Kōura: The crayfish that brings its own lunch

Kōura or Paranephrops zealandicus and Paranephrops planifrons live in freshwater places and are valued kai for many people in Aotearoa New Zealand.

Found on the eastern and southern South Island, Stewart Island, Kōura or Paranephrops zealandicus is a crayfish that gets a pampered start to life.

This freshwater crayfish hatches from an egg with a built-in pack of nutritious yolk to feed on until it leaves its mum.

Southern kōura, Paranephrops zealandicus, Dunedin, 2016. Photo by Danilo Hegg

Salt water is toxic to freshwater crayfish, so this one’s ancestor couldn’t have drifted here across the ocean.

About 80 million years ago, the ancestor must have already been in the waterways of Zealandia, now Aotearoa New Zealand, when it split away from the supercontinent Gondwana.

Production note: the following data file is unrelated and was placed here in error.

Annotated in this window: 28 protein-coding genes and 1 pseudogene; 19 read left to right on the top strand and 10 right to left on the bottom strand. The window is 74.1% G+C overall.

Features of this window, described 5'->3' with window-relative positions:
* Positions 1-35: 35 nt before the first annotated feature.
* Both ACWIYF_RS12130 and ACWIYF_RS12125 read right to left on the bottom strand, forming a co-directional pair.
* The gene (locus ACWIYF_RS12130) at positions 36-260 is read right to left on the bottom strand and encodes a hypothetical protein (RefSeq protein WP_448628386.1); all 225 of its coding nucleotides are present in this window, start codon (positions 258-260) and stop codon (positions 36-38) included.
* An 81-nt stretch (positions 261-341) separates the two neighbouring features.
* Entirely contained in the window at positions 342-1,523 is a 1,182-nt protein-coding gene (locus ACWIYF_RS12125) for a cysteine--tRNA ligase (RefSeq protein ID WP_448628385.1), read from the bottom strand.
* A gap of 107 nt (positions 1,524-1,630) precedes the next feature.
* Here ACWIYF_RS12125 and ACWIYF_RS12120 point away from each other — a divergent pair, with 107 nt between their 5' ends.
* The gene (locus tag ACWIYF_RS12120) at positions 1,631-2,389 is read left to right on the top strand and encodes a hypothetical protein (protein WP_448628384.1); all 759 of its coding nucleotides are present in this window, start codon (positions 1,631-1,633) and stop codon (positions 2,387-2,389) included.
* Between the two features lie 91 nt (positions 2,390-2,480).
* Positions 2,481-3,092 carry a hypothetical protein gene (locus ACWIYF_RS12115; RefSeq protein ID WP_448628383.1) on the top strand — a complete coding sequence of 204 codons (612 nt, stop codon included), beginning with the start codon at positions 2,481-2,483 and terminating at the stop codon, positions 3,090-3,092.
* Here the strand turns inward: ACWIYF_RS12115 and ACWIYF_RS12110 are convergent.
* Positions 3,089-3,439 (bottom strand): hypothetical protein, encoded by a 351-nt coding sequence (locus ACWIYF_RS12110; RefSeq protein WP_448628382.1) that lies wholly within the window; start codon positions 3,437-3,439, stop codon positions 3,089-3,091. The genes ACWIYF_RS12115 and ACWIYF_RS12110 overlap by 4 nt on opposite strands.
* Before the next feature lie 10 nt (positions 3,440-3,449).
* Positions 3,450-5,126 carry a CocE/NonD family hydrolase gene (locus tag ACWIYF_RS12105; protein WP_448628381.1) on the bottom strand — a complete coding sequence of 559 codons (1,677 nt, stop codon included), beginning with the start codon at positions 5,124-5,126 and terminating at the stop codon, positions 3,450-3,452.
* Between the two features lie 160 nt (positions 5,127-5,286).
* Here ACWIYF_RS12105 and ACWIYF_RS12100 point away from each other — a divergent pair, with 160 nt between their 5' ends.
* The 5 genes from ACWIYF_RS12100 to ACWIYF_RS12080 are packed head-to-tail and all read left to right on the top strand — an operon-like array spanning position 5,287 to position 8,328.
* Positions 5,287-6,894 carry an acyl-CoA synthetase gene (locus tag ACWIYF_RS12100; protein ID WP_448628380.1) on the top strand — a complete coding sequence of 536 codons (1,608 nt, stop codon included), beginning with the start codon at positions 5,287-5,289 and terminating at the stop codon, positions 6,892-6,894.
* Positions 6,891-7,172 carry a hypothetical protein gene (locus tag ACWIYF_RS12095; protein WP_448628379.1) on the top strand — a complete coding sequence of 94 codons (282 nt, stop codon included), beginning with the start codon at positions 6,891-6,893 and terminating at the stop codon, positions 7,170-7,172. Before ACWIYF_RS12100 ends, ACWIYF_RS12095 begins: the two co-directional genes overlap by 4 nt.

Hatchlings hang on under their mum’s tail for safety. See the bulging ‘forehead’ on the left one? There’s yolk underneath that the hatchling slowly absorbs for food.

Young koura, Paranephrops planifrons, clustered under the tail of their mother for protection, Conglomerate Stream, Denniston Plateau, 2013. Photo © Rod Morris/www.rodmorris.co.nz Note: credit must include website

Watch a kōura take a stroll – and get a nasty surprise! This is our other species of kōura, Paranephrops planifrons, which lives in the North Island and on the west side of the South Island.

Catching kōura with ferns

Freshwater kōura, valued kai for Te Arawa and Ngāti Tūwharetoa iwi, were once caught with tau kōura – a row of bracken-fern bundles tied together and placed on a lakebed. After kōura crawled in, the tau kōura was hauled up.

Whakaweku, a bundle of fern fronds used as a kōura net. Photo by Ian Kusabs

Recently, researchers have used tau kōura to count kōura numbers in the Rotorua and Taupō lakes.

This page is part of Te Ika Whenua | Unique NZ section of Te Taiao | Nature at Te Papa.